The situation began to change in the fifties. It is unclear just when this Committee was established, probably in 1951, but there was a Special Committee to Study Insurance and Prepaid Medical Care Plans. It did not meet until the annual meeting in October,1952, but the Chair did gather data by mail. He found that every state, county and township had its own insurance plan. Some Committee members met with Blue Cross/Blue Shield officials at the annual meeting and later drew up a proposed policy, which the Board approved later in its meeting. The policy stated that the Academy “is on record as favoring the use of public funds to furnish medical services of high quality to individuals unable to provide such services at their own expense. The Academy believes that such services can best be rendered on the patient-private physician basis.” The statement wenton to insist that any plan of third party payment for medical services, whether government or private, should include adequate medical representation at the planning level as well as the administration of any such plan at the local level. The Committee lingered on for another two years or so without holding any meetings due to the difficulty of getting its widely scattered members together. Committee Chair Dr Edward A. Wishropp noted that there was a great deal of interest in the subject, but that states and communities were dealing with it on the local level. He did not see how the Academy could deal with it at the national level.

    Interest in the subject continued, however. When the Executive Board met in April, 1956, Dr Stewart H. Clifford, a member of the Executive Board, suggested that it would be a good move to establish a national Committee on Economics. Some of its functions would be to try to get some unanimity and work at the national level with the National Blue Shield organization. The Committee would also make available to the states who got no relief from Blue Cross or Blue Shield for the newborn period particularly, information as to what other states were doing so that they might have ammunition to tackle their local community. Other duties were suggested along the same lines of gathering and sharing information on health insurance plans. The Board agreed to appoint a Committee, which was immediately renamed the Committee on Medical Care. The Committee soon established contact with the Blue Cross/Blue Shield system and other insurance companies and also with related Committees of the AMA. There also were periodic conferences at which the issues were discussed.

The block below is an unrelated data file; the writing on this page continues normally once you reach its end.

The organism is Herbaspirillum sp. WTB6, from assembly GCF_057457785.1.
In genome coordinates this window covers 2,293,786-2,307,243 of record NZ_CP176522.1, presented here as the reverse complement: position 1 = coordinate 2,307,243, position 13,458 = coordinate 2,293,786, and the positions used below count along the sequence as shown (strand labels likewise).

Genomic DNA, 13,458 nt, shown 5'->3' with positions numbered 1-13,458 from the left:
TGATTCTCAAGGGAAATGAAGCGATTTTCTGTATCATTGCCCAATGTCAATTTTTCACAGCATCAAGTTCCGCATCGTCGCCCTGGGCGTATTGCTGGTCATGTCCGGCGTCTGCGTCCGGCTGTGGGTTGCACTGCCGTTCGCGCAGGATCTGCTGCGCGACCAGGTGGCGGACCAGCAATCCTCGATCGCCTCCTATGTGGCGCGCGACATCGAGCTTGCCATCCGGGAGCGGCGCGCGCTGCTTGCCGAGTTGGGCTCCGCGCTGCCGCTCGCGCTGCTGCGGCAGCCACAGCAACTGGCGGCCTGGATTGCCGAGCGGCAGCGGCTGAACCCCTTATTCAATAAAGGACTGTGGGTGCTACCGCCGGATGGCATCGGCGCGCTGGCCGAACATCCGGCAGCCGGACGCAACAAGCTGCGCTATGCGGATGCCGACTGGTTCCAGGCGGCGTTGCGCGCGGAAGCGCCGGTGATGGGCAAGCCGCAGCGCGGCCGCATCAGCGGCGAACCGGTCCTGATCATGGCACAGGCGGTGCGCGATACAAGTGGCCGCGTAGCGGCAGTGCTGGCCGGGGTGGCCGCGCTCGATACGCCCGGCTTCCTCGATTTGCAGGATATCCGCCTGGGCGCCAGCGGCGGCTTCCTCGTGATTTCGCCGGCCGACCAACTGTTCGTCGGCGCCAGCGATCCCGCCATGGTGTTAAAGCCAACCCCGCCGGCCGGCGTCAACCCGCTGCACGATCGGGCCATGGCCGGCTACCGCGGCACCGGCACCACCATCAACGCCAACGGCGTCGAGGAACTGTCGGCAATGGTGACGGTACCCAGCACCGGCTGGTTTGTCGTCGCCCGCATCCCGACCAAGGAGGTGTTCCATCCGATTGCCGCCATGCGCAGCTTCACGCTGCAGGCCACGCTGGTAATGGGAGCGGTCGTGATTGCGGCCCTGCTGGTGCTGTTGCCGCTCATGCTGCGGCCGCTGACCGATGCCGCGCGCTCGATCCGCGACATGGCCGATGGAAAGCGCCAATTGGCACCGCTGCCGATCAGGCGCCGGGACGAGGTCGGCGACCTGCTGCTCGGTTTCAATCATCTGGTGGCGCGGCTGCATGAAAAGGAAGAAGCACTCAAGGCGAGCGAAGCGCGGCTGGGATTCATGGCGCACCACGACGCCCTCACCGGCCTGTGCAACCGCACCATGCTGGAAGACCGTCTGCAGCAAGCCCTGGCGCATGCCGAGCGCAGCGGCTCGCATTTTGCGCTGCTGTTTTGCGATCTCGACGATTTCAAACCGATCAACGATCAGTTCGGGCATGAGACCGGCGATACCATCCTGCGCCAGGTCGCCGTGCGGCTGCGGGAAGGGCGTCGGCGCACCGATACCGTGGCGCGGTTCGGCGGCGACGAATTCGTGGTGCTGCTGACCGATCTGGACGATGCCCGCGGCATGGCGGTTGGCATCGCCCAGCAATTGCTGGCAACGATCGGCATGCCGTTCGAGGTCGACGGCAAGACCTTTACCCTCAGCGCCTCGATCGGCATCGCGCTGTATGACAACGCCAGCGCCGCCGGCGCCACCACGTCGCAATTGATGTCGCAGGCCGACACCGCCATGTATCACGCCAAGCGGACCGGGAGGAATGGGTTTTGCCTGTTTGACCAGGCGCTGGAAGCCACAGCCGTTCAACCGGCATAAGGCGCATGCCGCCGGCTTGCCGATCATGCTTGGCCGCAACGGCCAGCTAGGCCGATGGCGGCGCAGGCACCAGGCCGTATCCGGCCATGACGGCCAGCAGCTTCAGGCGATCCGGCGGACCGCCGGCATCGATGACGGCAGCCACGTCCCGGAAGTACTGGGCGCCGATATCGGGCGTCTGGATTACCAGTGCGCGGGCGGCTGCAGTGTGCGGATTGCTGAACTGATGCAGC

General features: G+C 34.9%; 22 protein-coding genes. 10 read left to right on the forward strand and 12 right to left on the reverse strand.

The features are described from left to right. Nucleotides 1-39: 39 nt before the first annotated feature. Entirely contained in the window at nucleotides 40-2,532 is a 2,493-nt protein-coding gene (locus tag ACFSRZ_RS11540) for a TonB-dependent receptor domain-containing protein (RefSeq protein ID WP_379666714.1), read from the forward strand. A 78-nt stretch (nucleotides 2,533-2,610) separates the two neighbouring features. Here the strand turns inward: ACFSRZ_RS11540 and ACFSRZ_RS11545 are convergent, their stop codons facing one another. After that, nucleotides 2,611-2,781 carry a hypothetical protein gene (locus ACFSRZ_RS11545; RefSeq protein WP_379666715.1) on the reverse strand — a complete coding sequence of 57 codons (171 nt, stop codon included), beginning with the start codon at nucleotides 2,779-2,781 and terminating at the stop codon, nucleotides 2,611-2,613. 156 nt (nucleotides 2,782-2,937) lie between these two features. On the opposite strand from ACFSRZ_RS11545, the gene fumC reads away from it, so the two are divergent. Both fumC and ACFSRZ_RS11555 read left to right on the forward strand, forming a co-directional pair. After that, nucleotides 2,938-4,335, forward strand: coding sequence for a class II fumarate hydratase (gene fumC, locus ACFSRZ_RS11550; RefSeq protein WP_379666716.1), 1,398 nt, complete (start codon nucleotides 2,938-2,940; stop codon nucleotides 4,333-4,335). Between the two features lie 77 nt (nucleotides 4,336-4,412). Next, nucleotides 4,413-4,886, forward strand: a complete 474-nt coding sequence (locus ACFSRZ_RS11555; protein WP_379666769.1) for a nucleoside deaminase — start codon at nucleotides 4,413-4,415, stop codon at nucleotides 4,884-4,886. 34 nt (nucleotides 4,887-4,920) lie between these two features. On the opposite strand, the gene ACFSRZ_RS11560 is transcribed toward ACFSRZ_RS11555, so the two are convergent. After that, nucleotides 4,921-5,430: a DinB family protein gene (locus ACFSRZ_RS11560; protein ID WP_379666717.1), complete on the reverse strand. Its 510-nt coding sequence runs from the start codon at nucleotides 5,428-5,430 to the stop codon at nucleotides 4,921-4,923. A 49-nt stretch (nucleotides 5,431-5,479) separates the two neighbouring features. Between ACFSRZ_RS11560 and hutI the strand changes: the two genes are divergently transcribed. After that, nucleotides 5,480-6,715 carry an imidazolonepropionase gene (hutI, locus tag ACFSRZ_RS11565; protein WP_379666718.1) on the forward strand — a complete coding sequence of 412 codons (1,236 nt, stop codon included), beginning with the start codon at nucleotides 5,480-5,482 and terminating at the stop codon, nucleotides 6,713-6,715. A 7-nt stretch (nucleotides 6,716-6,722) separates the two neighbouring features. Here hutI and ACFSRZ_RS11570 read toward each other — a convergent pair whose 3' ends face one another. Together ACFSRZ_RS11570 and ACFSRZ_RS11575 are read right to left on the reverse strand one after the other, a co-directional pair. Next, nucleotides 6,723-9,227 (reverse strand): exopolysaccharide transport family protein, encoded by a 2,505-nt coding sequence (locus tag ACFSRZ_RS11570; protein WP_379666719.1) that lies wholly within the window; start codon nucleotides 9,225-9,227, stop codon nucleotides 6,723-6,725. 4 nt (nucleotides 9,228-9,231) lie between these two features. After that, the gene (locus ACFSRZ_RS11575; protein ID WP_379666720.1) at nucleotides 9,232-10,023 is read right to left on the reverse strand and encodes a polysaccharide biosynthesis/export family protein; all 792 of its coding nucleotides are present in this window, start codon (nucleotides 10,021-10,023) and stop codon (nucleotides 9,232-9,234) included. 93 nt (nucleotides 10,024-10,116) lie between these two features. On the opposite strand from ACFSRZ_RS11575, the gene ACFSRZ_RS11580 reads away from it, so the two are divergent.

In October, 1963, the Executive Board decided to establish a Council on Pediatric Practice based on a recommendation of a Committee it appointed to study the issue. The purpose of the Council was to establish standards for child health care. It apparently was decided that the new Council would handle issues addressed by the Committee on Medical Care as it apparently was sunset in 1963. It does not appear in the 1964 Fellowship Directory, but apparently started operating that year. Dr William Crook, who had served on the Committee, wrote to the Board. His letter was acknowledged at the October, 1963 meeting, but he was advised that the Council would address his concerns. The new Council established a Subcommittee on Insurance Plans, then renamed Medical Care Programs, and finally, Third Party Programs to address these issues. Its chair was Dr. Crook. He was forced to step down due to personal reasons in 1966, but continued to serve on the Council and the Subcommittee (later the Committee) into the 1970’s. The Subcommittee on Third Party Programs established an Ad Hoc Committee on the Delivery of Health Care to Children. It held workshop meetings in 1968. The Subcommittee became a regular Committee in 1969.

    In 1981, the Academy did a restructuring and reorganization of its Committees. In the Spring of 1982, ACBOC recommended that the Committee on Third Party Programs should be sunset and replaced by a new Committee on Child Health Financing with broader objectives. The Board approved and the new Committee was established to address the broad issues of financing health care to children in all modes of delivery, public and private.

  • The earliest Committee dealing with children with disabilities was a Committee on Infantile Paralysis. It is unclear when this Committee was established. However, it is listed in the Fellowship Directory for January, 1936. This Committee was relatively inactive for several years as it was not given anything to do. In 1939, it established a relationship with the National Foundation for Infantile Paralysis. However, the Executive Board finally decided in 1941 to appoint a liaison to that organization and disband the Committee. At that time, the Academy interests in disabling diseases were largely addressed through what is now known as the Committee on Infectious Disease.